Native American Heritage Month workshops and panels at Cal State L.A. to celebrate tribal culture, showcase societal struggles and progress
Los Angeles, CA — In celebration of Native American Heritage Month in November, Cal State L.A.’s (CSULA) Cross Cultural Centers (CCC), American Indians of the community, and CSULA alumni will present a series of events that celebrate and discuss tribal culture, while showcasing the societal struggles Native Americans have faced and the progress they have made.
Presented in collaboration with the University’s Chicana/o Latina/o Student Resource Center of the CCC, the events bring together Native American alumni from CSULA, USC, UCLA, the University of Oklahoma and CSU Long Beach. The panels and workshops were developed to present a candid representation of Native Americans, while exploring stereotypes, tribal history, and their culture in contemporary society.
- The celebration will begin Tuesday, Nov. 1, from noon to 1:30 p.m., at CSULA in the University-Student Union Plaza with the “Blessing of the University” by Julia Bogany of the Tongva/Gabrielino tribe. The blessing will be followed by traditional dancing and storytelling by Ben Hale (Navajo) and the Eagle Spirit Dancers. The Hale family presents authentic North American Indian culture through song, dance and storytelling from northwest, southwest, and the Great Plains tribes of North America.
- The first workshop, “American Indian & Black Relations,” will be presented on Tuesday, Nov. 8, at 6 p.m. in the University-Student Union Theatre by CSULA alumnus Jason Reed, a tribal member of the Cherokee Band of Oklahoma. African/Native American history is not widely recognized in academia. Reed will discuss his personal history with the Cherokee people, which is featured in the California African American Museum under the title, “IndiVisible: African-Native American Lives in the Americas,” and in the Smithsonian Institution.
- The panel, “Upholding Two Identities,” which takes place Thursday, Nov. 10, at 3:15 p.m. in the University-Student Union’s Alhambra Room, will explore the intertwined dual cultures of Hispanic and Native Americans, their “proud honor” and cultural identities. The panel will feature Native Americans who come from both cultures: Monique Castro and Melissa Salvatore (Navajo); Dario Diaz (Acoma); and will be moderated by Willie Sandoval (Navajo/Winnebago/Menominee).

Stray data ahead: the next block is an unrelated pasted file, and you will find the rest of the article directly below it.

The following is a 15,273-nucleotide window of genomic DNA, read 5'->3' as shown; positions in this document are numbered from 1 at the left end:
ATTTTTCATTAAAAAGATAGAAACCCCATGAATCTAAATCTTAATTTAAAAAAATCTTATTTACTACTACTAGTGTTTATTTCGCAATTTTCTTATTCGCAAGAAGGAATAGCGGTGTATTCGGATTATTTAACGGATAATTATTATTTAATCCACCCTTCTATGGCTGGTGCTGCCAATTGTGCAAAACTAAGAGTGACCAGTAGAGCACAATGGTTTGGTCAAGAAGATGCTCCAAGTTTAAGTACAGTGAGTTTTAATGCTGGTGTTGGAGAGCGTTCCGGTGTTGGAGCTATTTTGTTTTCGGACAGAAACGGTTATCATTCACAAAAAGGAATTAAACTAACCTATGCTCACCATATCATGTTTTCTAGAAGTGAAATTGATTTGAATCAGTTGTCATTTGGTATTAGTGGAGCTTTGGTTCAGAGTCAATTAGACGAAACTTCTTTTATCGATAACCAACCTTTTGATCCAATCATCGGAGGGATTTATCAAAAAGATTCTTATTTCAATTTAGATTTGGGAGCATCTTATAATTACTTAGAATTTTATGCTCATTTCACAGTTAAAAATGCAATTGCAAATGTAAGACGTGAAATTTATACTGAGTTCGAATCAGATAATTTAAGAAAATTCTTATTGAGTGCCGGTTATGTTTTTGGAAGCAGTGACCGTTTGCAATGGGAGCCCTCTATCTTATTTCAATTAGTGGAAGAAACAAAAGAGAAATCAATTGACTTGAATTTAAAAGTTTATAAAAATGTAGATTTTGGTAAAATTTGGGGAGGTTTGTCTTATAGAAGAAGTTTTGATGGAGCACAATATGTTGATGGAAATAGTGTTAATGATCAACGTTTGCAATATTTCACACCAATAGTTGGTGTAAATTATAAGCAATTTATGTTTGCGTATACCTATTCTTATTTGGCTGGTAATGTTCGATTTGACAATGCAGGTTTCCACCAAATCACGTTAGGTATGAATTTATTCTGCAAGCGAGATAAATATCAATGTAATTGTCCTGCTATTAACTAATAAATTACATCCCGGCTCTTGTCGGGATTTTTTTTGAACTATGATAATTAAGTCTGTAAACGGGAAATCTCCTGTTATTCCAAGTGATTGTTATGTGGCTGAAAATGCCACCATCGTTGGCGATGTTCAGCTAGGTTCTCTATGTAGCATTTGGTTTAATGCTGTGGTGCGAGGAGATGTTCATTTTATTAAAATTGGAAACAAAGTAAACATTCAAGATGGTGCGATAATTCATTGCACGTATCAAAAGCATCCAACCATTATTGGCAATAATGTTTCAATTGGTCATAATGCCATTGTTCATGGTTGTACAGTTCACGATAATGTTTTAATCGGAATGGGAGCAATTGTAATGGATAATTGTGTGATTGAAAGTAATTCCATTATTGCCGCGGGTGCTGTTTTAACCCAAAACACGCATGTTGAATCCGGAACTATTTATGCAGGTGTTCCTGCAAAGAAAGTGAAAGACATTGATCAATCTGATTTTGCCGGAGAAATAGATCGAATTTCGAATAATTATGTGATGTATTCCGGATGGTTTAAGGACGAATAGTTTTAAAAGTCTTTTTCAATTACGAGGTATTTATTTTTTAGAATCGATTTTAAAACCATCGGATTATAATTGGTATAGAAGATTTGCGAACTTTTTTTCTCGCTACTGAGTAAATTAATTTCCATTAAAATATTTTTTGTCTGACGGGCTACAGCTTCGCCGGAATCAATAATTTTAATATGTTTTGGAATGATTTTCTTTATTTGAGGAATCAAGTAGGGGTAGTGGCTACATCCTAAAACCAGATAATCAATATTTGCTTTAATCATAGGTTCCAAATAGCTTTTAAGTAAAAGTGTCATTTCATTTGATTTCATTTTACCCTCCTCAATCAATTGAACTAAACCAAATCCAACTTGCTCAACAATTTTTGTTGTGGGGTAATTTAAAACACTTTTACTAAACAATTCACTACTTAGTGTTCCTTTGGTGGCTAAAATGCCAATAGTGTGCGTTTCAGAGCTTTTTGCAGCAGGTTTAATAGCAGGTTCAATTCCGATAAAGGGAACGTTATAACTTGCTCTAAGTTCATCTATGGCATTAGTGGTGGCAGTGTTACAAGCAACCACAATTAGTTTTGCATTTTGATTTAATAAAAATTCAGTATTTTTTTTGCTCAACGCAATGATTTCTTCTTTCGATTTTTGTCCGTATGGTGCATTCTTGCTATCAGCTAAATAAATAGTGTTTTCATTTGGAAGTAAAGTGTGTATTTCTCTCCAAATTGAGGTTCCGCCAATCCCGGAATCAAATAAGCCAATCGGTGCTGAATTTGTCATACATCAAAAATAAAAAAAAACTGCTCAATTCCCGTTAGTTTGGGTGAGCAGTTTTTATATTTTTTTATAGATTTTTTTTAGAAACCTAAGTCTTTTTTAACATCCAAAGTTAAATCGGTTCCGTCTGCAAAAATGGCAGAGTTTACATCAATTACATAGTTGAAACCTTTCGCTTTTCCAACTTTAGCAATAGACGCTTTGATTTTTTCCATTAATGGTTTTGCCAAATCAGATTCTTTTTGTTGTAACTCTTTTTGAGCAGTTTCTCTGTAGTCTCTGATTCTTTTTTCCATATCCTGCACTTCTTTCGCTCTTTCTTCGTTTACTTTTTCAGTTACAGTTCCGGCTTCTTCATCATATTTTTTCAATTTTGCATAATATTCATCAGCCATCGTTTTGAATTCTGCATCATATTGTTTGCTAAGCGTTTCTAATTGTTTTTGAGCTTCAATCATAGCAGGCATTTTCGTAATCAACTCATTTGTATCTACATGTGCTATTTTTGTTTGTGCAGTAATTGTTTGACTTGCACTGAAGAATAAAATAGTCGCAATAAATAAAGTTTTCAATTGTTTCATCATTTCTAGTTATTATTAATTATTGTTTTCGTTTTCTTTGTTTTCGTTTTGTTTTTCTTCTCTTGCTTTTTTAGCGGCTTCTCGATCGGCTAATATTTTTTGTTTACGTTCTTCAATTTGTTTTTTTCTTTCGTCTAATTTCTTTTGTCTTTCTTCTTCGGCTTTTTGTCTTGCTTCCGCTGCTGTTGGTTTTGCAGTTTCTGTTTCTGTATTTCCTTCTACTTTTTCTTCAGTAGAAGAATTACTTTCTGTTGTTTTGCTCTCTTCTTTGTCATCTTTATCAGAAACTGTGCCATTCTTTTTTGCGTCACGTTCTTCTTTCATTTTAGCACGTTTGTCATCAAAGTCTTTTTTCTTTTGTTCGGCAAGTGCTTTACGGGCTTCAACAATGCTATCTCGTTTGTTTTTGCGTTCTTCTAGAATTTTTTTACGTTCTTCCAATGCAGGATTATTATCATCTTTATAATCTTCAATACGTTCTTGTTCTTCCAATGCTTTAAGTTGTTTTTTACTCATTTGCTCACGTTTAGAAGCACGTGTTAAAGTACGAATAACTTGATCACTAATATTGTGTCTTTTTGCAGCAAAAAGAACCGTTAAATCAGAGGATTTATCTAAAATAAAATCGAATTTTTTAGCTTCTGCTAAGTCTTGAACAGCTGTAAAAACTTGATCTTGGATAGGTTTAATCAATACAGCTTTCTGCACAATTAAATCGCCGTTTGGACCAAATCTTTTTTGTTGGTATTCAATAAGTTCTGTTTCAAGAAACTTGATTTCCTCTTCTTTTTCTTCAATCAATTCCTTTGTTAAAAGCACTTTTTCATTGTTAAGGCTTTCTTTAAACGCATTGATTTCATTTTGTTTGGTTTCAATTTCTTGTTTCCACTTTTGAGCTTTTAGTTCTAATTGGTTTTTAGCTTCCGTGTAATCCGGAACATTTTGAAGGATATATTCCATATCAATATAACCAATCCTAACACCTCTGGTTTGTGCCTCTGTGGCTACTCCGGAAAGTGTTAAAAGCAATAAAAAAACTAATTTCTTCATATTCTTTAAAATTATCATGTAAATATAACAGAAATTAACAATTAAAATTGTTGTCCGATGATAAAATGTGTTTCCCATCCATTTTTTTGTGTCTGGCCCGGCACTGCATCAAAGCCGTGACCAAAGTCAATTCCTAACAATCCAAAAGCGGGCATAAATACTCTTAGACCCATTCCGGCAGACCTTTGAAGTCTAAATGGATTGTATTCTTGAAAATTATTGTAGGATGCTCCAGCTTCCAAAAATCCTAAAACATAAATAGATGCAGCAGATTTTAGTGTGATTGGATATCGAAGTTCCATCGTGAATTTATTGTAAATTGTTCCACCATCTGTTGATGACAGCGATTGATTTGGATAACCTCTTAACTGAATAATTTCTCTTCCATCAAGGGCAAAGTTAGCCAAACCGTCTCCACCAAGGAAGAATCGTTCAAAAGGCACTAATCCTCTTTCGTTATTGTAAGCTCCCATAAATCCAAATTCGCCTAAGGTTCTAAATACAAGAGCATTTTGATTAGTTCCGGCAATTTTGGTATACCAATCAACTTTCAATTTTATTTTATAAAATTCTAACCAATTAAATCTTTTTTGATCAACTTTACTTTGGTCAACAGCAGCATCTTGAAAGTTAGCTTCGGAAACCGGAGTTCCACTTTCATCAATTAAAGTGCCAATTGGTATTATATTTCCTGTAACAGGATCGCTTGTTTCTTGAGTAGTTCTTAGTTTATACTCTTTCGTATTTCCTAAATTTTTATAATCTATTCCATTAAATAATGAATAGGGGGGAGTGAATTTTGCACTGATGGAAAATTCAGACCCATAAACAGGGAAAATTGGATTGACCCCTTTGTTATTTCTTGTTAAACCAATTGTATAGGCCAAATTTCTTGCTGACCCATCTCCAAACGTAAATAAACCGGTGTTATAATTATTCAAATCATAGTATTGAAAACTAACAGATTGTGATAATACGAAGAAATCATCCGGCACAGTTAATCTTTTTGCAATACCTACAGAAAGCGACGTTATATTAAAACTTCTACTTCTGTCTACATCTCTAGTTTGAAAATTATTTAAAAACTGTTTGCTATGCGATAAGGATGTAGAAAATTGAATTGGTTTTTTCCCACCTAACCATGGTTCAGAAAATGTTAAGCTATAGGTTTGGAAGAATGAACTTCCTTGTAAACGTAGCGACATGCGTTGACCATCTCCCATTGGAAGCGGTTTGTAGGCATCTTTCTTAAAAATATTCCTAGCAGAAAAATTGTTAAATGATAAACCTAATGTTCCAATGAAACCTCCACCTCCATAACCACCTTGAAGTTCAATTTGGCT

- The workshop, “History of Off-Reservation Boarding Schools,” takes place Monday, Nov. 14, at 6 p.m. in the University-Student Union Theatre. Presented by Roberta Whitlock-Baeta, Ph.D. (Salt River Pima/Maricopa), the workshop explores the history, policies and experiences of Native Americans who attended boarding schools. Whitlock-Baeta, a political science co-chair at USC for Native American Workshops, will present information from her published work. The event will be moderated by Robert Baker (Choctaw).
- The final event is the panel, “Who are Ndnz in Contemporary American Society?,” which takes place Wednesday, Nov. 16, at 6 p.m. in the University-Student Union’s Los Angeles Room. The speakers will be a diverse group of Native Americans residing in the Southern California: Nellie LeGaspe (Oglala Sioux/Chiricahua Apache); Sunnie Whipple (Rosebud Sioux); Pamela Peters (Navajo); and Danielle Glenn-Rivera (Cherokee/Osage). Moderated by Karris Wilson (Quechan/Cocopah), the panel will discuss the past and present social structure of Native American society, and delve into how Native Americans are often viewed as non-existent, portrayed as mascots, and the cultural myths that marginalize them. The speakers will also address positive changes that are being made in contemporary society that counteract stereotypes and bigotry.
Cal State L.A. is located at 5151 State University Dr. in Los Angeles at the Eastern Avenue exit, San Bernardino (I-10) Freeway, at the interchange of 10 and 710 freeways.
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Working for California since 1947: The 175-acre hilltop campus of California State University, Los Angeles is at the heart of a major metropolitan city, just five miles from Los Angeles’ civic and cultural center. More than 20,000 students and 220,000 alumni—with a wide variety of interests, ages and backgrounds—reflect the city’s dynamic mix of populations. Six Colleges offer nationally recognized science, arts, business, criminal justice, engineering, nursing, education and humanities programs, among others, led by an award-winning faculty. Cal State L.A. is home to the critically-acclaimed Luckman Jazz Orchestra and to the Honors College for high-achieving students, opening in fall 2011. Programs that provide exciting enrichment opportunities to students and community include an NEH-supported humanities center; a NASA-funded center for space research; and a growing forensic science program, housed in the Hertzberg-Davis Forensic Science Center. www.calstatela.edu